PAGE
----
¶ 10 The parties have used the phrase “plain smell doctrine” to refer to the proposition that marijuana's odor can alone provide probable cause. This terminology, however, is imprecise, partly reflecting that court opinions have used the phrase “plain smell” in different contexts. The phrase has sometimes been used to describe circumstances when no “search” has occurred because detecting an odor does not invade an expectation of privacy. See, e.g., State v. Morrow, 128 Ariz. 309, 312, 625 P.2d 898, 901 (1981) (holding that dog's sniffing a bag at an airport is not a search and stating that “plain smell” doctrine is akin to “plain view” doctrine). Whether detecting an odor constitutes a search is, of course, a different issue than whether an odor affords probable cause.
¶ 11 Equating the “plain smell” or “plain view” doctrines with relying on one's senses to establish probable cause is also potentially confusing because the United States Supreme Court has used the plain view doctrine to identify circumstances when a police officer may lawfully seize items without a warrant. See Horton v. California, 496 U.S. 128, 133–34 (1990). The doctrine allows police to seize an object “if they are lawfully in a position to view it, if its incriminating character is immediately apparent, and if they have a lawful right of access to it.” Minnesota v. Dickerson, 508 U.S. 366, 374–75 (1993); see also Horton, 496 U.S. at 133–34; Arizona v. Hicks, 480 U.S. 321, 326–27 (1987); Mazen v. Seidel, 189 Ariz. 195, 197, 940 P.2d 923, 925 (1997).
¶ 12 By requiring that an object's “incriminating character” be “immediately apparent” for purposes of the plain view doctrine, the United States Supreme Court has not adopted a standard more stringent than probable cause. Although the phrase “immediately apparent” might suggest “near certainty,” Texas v. Brown, 460 U.S. 730, 741 (1983), the Court has rejected such “an unduly high degree of certainty as to the incriminatory character of evidence” for application of the plain view doctrine, id., clarifying that police need only have probable cause to associate the object with criminal activity. See Horton, 496 U.S. at 142 (noting that police had probable cause to believe objects seized were incriminating evidence); Hicks, 480 U.S. at 326–27 (recognizing plain view doctrine can apply when officer has probable cause to believe object is contraband); Brown, 460 U.S. at 741–42; see also State v. Apelt, 176 Ariz. 349, 363, 861 P.2d 634, 648 (1993) (noting that plain view doctrine justified seizure if apparent evidentiary value of items established probable cause).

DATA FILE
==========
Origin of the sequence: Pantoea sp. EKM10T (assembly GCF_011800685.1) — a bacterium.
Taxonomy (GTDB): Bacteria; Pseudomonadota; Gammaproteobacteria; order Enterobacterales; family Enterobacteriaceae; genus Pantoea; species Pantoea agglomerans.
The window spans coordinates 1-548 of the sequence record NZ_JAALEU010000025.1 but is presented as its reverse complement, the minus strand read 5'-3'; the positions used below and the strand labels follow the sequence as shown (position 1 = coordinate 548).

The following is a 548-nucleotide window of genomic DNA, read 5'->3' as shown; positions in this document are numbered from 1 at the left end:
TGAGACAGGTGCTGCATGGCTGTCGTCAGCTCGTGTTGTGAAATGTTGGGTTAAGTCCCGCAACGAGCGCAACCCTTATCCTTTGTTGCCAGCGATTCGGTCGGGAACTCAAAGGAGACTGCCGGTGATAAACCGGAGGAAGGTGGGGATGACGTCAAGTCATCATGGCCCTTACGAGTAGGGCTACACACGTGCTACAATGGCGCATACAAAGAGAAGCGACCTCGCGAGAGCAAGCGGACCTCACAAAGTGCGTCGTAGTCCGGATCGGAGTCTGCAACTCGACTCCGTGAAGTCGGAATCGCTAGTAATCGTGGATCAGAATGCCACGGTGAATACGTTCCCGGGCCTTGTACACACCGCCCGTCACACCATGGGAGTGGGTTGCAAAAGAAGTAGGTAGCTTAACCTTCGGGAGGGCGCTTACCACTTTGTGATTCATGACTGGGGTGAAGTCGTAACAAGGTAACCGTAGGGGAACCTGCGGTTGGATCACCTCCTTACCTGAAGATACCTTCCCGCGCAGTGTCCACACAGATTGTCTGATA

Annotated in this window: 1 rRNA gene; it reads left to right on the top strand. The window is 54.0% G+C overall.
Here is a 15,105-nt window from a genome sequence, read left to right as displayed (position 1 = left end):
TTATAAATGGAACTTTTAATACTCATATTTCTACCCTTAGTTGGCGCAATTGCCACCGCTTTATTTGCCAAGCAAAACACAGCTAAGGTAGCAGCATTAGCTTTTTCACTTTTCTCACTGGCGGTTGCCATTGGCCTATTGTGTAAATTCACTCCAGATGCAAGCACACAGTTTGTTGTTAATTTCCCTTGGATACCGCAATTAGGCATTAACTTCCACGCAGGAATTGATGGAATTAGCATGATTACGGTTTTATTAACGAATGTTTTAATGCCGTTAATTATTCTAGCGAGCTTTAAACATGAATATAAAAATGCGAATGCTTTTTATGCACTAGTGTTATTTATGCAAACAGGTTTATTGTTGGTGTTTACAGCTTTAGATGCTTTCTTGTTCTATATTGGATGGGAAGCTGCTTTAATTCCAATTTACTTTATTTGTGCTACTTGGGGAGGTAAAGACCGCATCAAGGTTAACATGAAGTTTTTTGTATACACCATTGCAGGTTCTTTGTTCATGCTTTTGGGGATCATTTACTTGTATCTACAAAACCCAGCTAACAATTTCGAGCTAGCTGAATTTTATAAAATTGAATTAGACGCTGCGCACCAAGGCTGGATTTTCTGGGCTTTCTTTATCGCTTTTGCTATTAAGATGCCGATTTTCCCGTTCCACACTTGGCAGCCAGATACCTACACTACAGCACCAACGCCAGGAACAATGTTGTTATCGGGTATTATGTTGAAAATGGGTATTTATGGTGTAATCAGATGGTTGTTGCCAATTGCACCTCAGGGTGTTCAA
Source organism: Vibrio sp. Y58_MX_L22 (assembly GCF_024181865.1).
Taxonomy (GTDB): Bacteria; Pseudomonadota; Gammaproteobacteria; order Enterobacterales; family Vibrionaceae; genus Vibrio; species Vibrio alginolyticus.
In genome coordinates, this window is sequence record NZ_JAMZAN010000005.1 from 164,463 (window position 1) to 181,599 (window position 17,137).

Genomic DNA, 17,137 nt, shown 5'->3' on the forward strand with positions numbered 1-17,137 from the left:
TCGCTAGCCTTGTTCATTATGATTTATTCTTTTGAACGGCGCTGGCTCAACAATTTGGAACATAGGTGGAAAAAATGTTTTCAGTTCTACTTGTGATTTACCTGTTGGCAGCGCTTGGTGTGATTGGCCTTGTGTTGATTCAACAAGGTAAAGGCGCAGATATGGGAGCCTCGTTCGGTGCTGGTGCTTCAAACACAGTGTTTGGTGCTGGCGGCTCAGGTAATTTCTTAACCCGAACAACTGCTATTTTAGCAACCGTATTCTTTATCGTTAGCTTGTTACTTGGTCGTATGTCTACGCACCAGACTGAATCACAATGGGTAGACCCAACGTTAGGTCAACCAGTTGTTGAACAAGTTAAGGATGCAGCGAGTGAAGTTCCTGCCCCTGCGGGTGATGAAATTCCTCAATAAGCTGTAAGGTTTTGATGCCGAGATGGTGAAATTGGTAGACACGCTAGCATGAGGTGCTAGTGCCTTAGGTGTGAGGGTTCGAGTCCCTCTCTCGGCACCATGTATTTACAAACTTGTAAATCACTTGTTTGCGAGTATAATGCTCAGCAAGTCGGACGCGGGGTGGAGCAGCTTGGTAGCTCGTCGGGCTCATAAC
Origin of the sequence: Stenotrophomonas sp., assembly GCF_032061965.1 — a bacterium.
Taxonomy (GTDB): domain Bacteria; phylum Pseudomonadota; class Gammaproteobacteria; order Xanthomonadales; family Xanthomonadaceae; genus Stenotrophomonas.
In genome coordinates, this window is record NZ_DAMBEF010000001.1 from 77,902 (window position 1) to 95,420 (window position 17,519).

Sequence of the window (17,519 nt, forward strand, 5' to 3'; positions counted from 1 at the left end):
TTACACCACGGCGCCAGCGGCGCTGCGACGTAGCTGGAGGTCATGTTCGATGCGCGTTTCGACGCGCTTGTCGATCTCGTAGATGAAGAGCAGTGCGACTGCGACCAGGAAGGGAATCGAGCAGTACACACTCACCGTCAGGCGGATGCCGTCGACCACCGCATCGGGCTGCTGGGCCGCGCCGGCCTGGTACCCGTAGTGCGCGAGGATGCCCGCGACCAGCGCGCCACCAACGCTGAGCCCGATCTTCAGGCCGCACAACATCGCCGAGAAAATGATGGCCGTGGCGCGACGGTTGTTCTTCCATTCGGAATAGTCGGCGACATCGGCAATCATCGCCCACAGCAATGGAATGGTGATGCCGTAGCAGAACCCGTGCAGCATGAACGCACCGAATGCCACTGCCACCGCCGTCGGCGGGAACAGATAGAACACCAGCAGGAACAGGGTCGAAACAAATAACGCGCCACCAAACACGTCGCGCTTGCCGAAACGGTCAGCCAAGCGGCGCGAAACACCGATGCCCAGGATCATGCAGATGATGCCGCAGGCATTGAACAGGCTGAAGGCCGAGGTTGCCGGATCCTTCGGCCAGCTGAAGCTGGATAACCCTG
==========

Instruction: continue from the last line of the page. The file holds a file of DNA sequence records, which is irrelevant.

¶ 13 This case does not concern whether a search occurred when police detected the odor of marijuana or whether the plain view (or “plain smell”) doctrine authorized a warrantless seizure. Instead, we must decide whether, in light of AMMA, the officers' detection of an “overpowering odor” of marijuana afforded probable cause; that is, whether a reasonable person would conclude there was a “fair probability” the storage unit contained contraband or evidence of a crime.
¶ 14 AMMA has made the use of marijuana lawful for medicinal purposes under the terms and conditions set forth in that Act. Reed–Kaliher v. Hoggatt, 237 Ariz. 119, 122–23 ¶¶ 7, 17, 347 P.3d 136, 139–40 (2015); State ex rel. Montgomery v. Harris, 234 Ariz. 343, 345 ¶ 16, 322 P.3d 160, 162 (2014). Thus, although marijuana possession or use remains illegal under federal law, the odor of marijuana no longer necessarily reflects criminal activity under Arizona law.
¶ 15 Probable cause, however, does not turn on the “innocence” or “guilt” of particular conduct, but instead on the “degree of suspicion that attaches to particular types of non-criminal acts.” Gates, 462 U.S. at 243 n.13. “[P]robable cause requires only a probability or substantial chance of criminal activity, not an actual showing of such activity․ [T]herefore, innocent behavior frequently will provide the basis for a showing of probable cause.” Id.
¶ 16 Notwithstanding AMMA, the odor of marijuana in most circumstances will warrant a reasonable person believing there is a fair probability that contraband or evidence of a crime is present. This conclusion reflects that AMMA did not decriminalize the possession or use of marijuana generally. A.R.S. § 13–3405(A) (criminalizing marijuana possession and use in Arizona); A.R.S. § 36–2802(E) (limiting immunity from civil, criminal, or other penalties for using marijuana to instances where “authorized under [AMMA]”). If AMMA had done so, or if Arizona eventually decriminalizes marijuana, our analysis and conclusion in this context might well be different. Cf. Commonwealth v. Cruz, 945 N.E.2d 899, 908–09 (Mass. 2011) (no reasonable suspicion, let alone probable cause, of criminal activity based on “faint odor” of marijuana because possession of up to one ounce of marijuana is not criminal but rather a civil offense); State v. Crocker, 97 P.3d 93, 96–98 (Alaska Ct. App. 2004) (no probable cause to believe “strong odor” of marijuana coming from inside residence, without more, indicated unlawful activity where state constitution authorizes all citizens to grow marijuana for personal use, up to four ounces).